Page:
Terahertz waves—sometimes called submillimeter waves—are the part of the electromagnetic spectrum between 100 GHz and 10 THz (corresponding to wavelengths between 3 mm and 30 µm), occupying the zone between what we call microwaves and infrared light. Depending on your perspective, the THz band either bridges the gap between the highest-frequency RF and optical worlds, or it falls into an ambiguous space between them (all subject to Maxell’s equations, of course).
THz waves offer the potential for delivering extreme wideband links at extraordinary data rates and are now being used in some specialized sensing applications (Reference 1 is just one very recent example). However, they also have many challenges due to issues of components, signal creation and capture, interconnections, path loss, and measurement in the spectrum “gap,” which they fill (Reference 2 is a good overview and reality check).
At present, this band is largely unregulated by the FCC and regulatory agencies outside the U.S. It’s being used for some advanced inspection systems as well as line-of-sight (LOS) and specular (reflected) non-line-of-sight (NLOS) links. One the of generally accepted assumptions about THz waves is that they suffer high attenuation passing through solids and reflect poorly from solid surfaces, thus limiting their use. THz-range signals also suffer high levels of power loss and degradation due to atmospheric absorption and free-space path loss.
Now, operating under a temporary experimental license from the FCC, a team at Brown University has literally done “off the wall” tests on the actual performance of THz waves. Both indoor and outside settings using both LOS and reflected links were tested to determine the practical capabilities of this band. The team used center frequencies of 100, 200, 300, and 400 GHz at a data rate of 1 Gb/s and conducted tests at varying humidity levels (a major contributor to attenuation) (Fig. 1).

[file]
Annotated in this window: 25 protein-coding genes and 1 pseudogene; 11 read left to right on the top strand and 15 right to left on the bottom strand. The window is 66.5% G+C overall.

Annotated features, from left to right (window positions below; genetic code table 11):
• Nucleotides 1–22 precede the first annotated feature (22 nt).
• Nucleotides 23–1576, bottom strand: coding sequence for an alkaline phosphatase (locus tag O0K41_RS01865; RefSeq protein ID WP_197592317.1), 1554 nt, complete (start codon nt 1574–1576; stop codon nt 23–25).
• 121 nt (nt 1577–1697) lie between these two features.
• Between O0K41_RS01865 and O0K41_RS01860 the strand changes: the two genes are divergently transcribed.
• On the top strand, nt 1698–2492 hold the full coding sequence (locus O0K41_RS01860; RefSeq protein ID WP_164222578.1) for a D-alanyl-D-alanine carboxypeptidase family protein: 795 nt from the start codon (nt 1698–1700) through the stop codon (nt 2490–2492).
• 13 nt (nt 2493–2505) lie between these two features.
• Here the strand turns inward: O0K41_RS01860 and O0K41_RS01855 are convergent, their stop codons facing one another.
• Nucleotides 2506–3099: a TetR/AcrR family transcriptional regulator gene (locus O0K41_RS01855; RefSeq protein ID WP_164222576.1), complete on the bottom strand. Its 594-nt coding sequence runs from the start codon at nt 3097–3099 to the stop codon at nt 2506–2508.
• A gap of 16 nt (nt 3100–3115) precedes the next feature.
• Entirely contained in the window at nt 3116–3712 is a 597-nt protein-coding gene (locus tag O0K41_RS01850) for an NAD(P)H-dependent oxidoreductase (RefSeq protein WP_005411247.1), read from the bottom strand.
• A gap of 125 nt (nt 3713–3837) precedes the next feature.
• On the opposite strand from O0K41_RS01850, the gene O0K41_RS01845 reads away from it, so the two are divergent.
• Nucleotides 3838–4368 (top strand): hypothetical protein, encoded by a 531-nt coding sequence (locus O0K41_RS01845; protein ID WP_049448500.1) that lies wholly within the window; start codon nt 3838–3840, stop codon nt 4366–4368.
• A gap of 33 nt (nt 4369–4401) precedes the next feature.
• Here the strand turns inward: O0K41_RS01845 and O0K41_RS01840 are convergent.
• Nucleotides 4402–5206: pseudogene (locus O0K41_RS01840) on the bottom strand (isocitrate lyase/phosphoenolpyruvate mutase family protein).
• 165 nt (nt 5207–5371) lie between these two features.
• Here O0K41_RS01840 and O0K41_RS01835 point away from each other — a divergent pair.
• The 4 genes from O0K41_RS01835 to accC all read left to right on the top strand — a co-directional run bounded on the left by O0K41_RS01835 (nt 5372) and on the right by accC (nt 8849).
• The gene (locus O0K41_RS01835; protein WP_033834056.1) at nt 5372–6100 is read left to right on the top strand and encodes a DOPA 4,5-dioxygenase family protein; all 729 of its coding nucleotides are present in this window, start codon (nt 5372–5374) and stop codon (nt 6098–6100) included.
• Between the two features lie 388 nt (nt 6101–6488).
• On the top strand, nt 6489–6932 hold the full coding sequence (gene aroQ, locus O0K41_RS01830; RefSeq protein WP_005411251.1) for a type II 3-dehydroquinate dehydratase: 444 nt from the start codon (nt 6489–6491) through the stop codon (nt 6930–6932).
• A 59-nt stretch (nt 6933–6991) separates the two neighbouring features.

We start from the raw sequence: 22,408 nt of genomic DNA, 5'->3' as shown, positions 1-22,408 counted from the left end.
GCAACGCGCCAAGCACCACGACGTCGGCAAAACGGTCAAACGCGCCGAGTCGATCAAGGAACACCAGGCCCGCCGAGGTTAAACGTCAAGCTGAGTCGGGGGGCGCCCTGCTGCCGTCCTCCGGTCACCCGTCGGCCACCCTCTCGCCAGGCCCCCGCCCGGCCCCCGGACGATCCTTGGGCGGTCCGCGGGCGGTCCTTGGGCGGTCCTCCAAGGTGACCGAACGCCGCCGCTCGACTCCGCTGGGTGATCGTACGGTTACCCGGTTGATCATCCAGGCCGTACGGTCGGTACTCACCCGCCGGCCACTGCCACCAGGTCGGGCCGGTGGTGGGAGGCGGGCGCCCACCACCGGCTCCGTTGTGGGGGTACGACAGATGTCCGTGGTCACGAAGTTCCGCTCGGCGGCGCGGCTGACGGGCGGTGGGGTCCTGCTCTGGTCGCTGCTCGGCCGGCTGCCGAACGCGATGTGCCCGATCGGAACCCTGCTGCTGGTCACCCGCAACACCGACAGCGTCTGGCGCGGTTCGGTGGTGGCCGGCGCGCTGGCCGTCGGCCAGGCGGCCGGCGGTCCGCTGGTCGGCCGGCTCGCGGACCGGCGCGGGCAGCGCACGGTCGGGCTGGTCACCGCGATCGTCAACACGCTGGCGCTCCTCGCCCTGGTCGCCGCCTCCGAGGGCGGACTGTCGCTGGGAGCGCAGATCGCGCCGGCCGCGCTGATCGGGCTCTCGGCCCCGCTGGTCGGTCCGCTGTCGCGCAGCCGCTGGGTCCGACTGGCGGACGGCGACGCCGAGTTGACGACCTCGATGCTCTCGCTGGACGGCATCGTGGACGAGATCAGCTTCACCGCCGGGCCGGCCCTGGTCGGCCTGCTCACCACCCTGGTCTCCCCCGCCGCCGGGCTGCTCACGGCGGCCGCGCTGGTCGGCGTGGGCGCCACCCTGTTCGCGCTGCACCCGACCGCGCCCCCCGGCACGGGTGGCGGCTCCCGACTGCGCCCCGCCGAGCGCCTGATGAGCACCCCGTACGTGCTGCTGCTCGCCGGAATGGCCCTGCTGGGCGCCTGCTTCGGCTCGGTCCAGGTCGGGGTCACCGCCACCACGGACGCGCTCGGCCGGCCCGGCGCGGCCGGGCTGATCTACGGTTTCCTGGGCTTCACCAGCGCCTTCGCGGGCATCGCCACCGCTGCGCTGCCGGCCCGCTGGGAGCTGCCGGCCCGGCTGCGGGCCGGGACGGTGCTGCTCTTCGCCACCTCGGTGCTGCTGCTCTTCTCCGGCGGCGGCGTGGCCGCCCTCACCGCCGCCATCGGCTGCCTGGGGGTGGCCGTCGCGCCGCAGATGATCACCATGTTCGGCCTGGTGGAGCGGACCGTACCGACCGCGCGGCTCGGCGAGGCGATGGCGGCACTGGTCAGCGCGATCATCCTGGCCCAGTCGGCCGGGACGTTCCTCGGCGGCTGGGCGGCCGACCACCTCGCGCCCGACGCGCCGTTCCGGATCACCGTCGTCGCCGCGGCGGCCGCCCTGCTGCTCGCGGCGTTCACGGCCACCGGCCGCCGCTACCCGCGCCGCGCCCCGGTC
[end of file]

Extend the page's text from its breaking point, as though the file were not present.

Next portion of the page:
1. Among the factors studied was the impact of atmospheric attenuation of THz waves at humidity levels from 60% to 100%. (Source: Brown University)
For the indoor tests of reflection, they examined three signal-reflection cases:
• By a painted but otherwise bare cinderblock wall
• By conformal metal foil attached on the wall
• By a smooth metal plate to differentiate between losses due to surface absorption and scattering
Their results, characterized by bit error rate (BER), show that the effect of scattering from the rough surface (i.e., the difference between the black and red curves) is significantly smaller than the effect of absorption (the difference between the red and blue curves). And, as expected, absorption losses increase moderately with frequency, from about 8 dB at 100 GHz to nearly 11 dB at 400 GHz (Fig. 2).
2. Shown is a photo of the 2-m distance link and of the modified wall conditions used in these measurements (a). Given is the log(BER) versus transmitter output power when the signal is reflected by a bare painted cinderblock wall (blue curves), a conformal metal foil attached to the wall (red curves), and a smooth metal plate (black curves), at the frequencies shown (b through e). (Source: Brown University)